It was here that Tresham decided to build another of his enigmatic lodges covered in the symbolic images of his Catholic faith together with an Elizabethan moated pleasure garden.
It was begun in 1595 but still unfinished at his death ten years later in 1605.
It does resemble a small unfinished Elizabethan manor house, but it was built purely as a garden lodge where Tresham could spend time alone or entertain his guests. Visitors would stay at Tresham's manor house in the valley, wander up through his fruit orchard, then stroll through the garden before arriving at the lodge where they would be wined and dined on arrival.
Whilst exploring inside the lodge several Red Kites were patrolling the skies above
The design for the lodge was based on a symmetrical Greek cross of exact proportions. The four bay windows each have 5 sides and are 5ft long (5 x 5 = 25) The Feast of the Annunciation being observed on the 25th March, and the Nativity on the 25th December.
Again like Rushton Triangular Lodge Lyveden is dominated by groups of three representing the Holy Trinity. The walls carry shields in sets of three, separated by a trio of windows with diamonds also in threes.
Emblems and inscriptions run all around the frieze, there is Judas's money bag holding 30 pieces of silver, the crown of thorns, dice and Roman helmets to represent the rolling of a dice by soldiers to claim the garment Christ wore on the cross, and the mongram IHS, the first three Greek letters that spell Jesus.
It was an exciting landscape to explore as we discovered the extent of the 400 year old moats, and the Elizabethan Snail Mounts also known as Spiral Mounts. Elizabethans enjoyed wandering up them to the viewing point where they could embrace the wider landscape set out before them.
As we discovered the second mount I was reminded of Charles Jencks, the 21st century landscape/garden designer, and the grassy, sculptural hills, he sets within his landscapes. I pondered that the Elizabethans appear to have got there more than 400 years before him!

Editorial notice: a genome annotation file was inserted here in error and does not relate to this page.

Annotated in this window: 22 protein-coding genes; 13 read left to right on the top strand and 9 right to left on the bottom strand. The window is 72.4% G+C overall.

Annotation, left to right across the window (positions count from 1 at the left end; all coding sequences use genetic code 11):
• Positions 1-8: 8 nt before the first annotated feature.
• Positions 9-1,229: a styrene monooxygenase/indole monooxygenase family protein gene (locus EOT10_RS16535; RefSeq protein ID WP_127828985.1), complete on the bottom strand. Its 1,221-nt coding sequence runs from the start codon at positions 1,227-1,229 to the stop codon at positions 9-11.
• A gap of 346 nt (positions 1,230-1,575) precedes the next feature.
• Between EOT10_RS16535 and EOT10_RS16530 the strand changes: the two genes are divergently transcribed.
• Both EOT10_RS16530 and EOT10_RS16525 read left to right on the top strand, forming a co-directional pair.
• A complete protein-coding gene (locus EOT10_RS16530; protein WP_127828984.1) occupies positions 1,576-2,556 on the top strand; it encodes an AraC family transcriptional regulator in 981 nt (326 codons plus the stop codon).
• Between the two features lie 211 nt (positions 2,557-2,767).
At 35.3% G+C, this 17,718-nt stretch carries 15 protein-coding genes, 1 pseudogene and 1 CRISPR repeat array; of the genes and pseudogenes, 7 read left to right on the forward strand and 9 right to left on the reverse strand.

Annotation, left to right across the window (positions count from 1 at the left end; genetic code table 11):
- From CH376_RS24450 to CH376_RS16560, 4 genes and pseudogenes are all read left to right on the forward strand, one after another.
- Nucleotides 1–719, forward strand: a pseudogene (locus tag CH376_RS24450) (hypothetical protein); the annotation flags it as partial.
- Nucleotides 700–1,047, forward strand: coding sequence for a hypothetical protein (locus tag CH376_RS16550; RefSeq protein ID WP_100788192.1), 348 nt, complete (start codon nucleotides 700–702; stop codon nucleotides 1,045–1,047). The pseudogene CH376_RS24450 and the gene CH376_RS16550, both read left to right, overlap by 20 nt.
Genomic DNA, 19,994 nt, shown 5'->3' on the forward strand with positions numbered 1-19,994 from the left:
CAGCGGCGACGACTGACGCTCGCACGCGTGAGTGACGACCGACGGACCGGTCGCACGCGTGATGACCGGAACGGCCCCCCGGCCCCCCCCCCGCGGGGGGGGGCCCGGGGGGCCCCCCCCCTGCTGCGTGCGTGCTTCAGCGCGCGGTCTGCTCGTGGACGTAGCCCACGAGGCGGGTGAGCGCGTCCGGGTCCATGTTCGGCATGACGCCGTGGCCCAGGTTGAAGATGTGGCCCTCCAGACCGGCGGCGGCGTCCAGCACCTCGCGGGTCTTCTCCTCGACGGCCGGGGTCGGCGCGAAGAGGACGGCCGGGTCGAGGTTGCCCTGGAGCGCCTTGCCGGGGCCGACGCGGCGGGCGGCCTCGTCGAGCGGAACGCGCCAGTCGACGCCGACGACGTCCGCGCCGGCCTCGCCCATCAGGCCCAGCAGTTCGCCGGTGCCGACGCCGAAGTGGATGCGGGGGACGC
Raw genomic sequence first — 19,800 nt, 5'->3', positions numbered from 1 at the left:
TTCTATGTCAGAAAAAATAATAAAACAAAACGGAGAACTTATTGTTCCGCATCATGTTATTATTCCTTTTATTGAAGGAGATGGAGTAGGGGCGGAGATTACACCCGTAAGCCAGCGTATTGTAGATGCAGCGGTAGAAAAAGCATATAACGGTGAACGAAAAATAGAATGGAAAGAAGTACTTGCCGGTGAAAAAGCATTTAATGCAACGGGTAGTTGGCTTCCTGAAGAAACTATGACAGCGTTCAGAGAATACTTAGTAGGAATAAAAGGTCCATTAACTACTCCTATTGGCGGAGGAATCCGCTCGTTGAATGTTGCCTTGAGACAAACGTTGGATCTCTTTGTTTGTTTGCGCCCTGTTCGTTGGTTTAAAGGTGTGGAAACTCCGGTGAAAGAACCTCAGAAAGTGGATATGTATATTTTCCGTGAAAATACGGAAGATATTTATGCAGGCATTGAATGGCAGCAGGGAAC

These earthworks at Lyveden originally extended much higher, but remain rare examples of the Elizabethan garden.
They are carefully monitored to ensure that foot traffic does not damage the underlying structures. The grass is allowed to grow on the slopes to encourage visitors to follow and keep to the spiral pathway. The longer grass also provides a perfect habitat for wild flowers and butterflies.
An antique print of Dunham Massey showing an example of a Snail Mount
By the time of Sir Thomas Tresham's death in 1605, he had run up substantial debts. Between 1581 and 1605 he had paid penatlites totalling just under £8,000 (equivalent to almost 2 million pounds today). He gave each of his six daughters sizable dowries of over £12,000, but all of this was overshadowed by the expense of his building projects.
His eldest son, Francis inherited the titles, estates and debts, but immediately became embroiled in the Gunpowder Plot that same year of 1605. Along with two of his cousins he was imprisoned in the Tower of London for his actions. He would have been hanged, drawn and quartered with his cousins and other conspirators had he not died unexpectedly on December 22nd 1605. Many thought that he died from poisoning while the official government version of the day was that he died from strangury – an acute inflammation of the urinary tract. Following his death, Frances was treated like a traitor. His land was forfeited and his name was attached to the list of other conspirators who wanted to murder James I. Despite not being tried, his corpse was decapitated, and his head set up over the town gate in Northampton, whilst his body was thrown into a hole at Tower Hill.
image Dunham Massey courtesy National Trust